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San Pedro Wilderness, NM
mini location map2013-06-14
20 by photographer avatarrwstorm
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San Pedro Wilderness, NM 
San Pedro Wilderness, NM
Car Camping avatar Jun 14 2013
Car Camping
Car Camping2 Days         
 no routes
1st trip
Linked none no linked trail guides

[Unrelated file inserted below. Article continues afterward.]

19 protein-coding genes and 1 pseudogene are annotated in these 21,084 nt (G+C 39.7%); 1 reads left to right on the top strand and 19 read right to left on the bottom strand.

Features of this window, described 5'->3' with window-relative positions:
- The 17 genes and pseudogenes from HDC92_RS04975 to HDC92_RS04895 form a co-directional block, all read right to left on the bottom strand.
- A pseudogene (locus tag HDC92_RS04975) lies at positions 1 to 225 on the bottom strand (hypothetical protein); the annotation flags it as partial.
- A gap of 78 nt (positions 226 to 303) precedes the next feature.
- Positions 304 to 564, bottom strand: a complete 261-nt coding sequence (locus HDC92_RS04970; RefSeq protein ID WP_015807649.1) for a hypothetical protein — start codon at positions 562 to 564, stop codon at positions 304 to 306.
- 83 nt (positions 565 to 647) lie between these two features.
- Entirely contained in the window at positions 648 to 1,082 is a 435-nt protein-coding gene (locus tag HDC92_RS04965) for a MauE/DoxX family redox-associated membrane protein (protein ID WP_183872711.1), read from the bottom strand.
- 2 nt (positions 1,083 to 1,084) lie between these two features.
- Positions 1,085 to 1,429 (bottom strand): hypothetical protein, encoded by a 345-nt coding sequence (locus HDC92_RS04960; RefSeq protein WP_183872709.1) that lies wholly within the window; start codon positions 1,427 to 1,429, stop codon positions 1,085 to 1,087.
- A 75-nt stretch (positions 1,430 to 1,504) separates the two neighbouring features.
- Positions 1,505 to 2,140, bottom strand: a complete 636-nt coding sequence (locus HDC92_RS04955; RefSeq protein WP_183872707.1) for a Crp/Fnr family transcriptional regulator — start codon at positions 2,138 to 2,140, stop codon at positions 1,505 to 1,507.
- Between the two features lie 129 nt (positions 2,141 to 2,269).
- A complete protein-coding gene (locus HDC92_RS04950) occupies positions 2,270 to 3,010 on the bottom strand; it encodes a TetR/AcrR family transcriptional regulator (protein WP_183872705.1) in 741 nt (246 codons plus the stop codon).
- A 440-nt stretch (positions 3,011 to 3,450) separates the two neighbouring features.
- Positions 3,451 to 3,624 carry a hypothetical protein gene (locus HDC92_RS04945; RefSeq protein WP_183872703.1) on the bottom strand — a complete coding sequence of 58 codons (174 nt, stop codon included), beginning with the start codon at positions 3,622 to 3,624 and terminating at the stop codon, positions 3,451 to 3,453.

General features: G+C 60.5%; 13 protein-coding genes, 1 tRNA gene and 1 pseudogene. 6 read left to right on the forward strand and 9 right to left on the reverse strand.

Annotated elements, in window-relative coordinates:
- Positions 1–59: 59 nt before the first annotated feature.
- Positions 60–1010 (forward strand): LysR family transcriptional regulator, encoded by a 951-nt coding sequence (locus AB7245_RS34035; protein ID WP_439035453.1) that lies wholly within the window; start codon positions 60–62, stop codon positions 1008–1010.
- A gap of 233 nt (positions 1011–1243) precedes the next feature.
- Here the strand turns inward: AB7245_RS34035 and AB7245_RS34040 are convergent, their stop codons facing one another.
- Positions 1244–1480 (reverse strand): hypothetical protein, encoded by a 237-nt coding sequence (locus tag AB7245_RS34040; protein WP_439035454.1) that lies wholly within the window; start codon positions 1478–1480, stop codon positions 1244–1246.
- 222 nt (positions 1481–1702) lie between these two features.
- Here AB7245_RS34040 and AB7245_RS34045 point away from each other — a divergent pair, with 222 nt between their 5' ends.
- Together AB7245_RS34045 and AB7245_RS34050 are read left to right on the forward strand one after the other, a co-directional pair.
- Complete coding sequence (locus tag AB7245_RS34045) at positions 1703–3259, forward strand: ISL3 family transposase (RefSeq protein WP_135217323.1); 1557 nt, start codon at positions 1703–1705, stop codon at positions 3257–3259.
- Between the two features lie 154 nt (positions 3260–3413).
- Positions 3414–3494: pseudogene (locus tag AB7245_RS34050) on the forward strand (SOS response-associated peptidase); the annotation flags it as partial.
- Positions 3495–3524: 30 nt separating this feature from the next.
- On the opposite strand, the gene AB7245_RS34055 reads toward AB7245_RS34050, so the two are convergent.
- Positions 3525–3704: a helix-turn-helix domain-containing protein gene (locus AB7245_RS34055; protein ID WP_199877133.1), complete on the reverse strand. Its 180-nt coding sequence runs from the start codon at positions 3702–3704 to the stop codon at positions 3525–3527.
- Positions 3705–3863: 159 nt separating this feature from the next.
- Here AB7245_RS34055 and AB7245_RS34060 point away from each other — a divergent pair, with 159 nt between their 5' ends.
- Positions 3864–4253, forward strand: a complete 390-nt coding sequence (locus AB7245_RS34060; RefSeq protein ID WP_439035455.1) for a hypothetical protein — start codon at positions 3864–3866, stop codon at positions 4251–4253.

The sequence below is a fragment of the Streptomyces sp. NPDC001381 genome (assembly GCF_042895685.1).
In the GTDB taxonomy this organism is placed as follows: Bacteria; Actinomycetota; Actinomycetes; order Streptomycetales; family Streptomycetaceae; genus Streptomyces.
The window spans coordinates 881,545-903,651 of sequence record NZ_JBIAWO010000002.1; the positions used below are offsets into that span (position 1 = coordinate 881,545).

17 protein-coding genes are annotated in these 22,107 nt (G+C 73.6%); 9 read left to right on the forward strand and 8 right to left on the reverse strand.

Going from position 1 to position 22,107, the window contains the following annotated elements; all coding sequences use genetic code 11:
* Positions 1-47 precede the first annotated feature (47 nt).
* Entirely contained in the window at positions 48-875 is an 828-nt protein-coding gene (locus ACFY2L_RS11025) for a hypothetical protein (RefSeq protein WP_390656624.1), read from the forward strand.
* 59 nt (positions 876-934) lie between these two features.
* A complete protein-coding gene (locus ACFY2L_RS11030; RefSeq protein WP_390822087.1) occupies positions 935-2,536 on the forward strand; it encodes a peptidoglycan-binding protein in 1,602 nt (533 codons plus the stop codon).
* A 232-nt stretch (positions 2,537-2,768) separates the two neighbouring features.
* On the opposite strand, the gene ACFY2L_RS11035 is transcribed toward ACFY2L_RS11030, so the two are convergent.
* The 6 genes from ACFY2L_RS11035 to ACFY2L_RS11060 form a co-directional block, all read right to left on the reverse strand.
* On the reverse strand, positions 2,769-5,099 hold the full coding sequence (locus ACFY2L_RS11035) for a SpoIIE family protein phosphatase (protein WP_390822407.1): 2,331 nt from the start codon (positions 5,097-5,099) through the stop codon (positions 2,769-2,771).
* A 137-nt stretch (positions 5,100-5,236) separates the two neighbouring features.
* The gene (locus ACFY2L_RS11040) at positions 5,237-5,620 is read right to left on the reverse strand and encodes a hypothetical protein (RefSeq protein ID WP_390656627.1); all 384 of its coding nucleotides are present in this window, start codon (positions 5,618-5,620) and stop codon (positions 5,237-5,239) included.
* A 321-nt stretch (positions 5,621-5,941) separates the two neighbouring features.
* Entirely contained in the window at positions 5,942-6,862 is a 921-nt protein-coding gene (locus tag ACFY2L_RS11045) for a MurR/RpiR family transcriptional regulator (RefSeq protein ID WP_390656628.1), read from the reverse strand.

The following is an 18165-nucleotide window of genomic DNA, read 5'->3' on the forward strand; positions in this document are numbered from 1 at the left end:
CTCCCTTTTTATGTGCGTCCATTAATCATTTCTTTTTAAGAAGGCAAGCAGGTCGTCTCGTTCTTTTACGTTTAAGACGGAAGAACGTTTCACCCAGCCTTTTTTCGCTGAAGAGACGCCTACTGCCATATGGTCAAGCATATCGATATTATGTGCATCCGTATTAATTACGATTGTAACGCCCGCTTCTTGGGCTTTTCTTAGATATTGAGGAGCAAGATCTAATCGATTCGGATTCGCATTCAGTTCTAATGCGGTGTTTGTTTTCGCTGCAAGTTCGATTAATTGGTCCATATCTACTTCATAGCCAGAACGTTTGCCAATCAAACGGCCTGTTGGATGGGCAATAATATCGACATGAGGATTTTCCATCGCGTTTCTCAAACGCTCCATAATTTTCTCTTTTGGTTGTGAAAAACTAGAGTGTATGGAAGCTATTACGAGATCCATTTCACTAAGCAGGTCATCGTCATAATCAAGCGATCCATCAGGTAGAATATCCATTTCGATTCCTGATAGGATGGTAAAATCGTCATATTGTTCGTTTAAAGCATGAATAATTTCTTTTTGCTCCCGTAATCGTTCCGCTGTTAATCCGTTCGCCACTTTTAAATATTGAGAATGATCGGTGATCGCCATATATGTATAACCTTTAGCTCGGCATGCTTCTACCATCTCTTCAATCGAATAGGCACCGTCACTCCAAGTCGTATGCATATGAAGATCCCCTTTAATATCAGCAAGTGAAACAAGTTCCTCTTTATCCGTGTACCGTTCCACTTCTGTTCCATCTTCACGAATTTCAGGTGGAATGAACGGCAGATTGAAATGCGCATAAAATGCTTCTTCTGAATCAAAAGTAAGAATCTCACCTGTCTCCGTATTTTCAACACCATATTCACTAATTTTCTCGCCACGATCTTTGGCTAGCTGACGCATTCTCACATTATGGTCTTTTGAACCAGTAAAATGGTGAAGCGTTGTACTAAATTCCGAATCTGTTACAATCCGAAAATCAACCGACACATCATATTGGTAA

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After getting information from the forest service office in Cuba, we headed out of town along NM126 to look for camping opportunities for the next two nights. We knew there were two campgrounds along the road not too far from town. I drove by them last year on another trip. It was our intention to camp at one of them, since it would be near to the trail we wanted to hike on Saturday. While at the ranger station, we found out they were fully developed and charged a fee of $10/night/per vehicle! Yikes, one of THOSE types of campgrounds. :o I wanted to purchase an updated map of the area, but they took cash only :x . I was low on cash, and didn't buy it, since I might need it for the campground. Paul hadn't been up this way in about 20 years and it has changed a lot, with the road being paved and everything modern. Another case of the good old days being gone. :lol: or :gun: (your choice) When we got to the campgrounds we were sort of surprised to see both of them nearly full. I told Paul there was no way I was going to camp at any of the few spots left and he agreed. Karen and Jerry wanted to be at a place with a table and restroom, but I sure didn't care about that. And neither did Paul. We had a discussion about it and decided to do a short backtrack to FR70, which goes along the southern portion of the wilderness area and where we wanted to hike. We figured we could find a decent spot for camping (and right we were). As soon as we turned off onto FR70, there were a bunch of spots (with port-a-pots) that we stopped and checked out. There were others camped there, and the area was sort of trashed out, so trusting my instincts, I suggested I would drive ahead and check things out, and come back to let the others know what I found. The weak link for us was Karen who drove her new Prius on this trip. She already had a bit of apprehension getting to the trailhead for Taylor the day before. Fortunately, FR70 is gravel and car friendly, so this wasn't a problem. Karen rode with me to check things out, and we found several worthy camping candidates. Also, we passed a young woman with a child walking her bike and carrier along the road. I actually thought they were sisters who were heading back to some camp along the road! :lol: Karen and I found a great camp spot just past the trailhead we intended to hike from. What made this cool, is it was an easy walk back to the restroom at the trailhead. We drove back to let the others know (passing the "sisters" again). Then it was back up the road again to set up camp (passing the bike rider a 3rd time).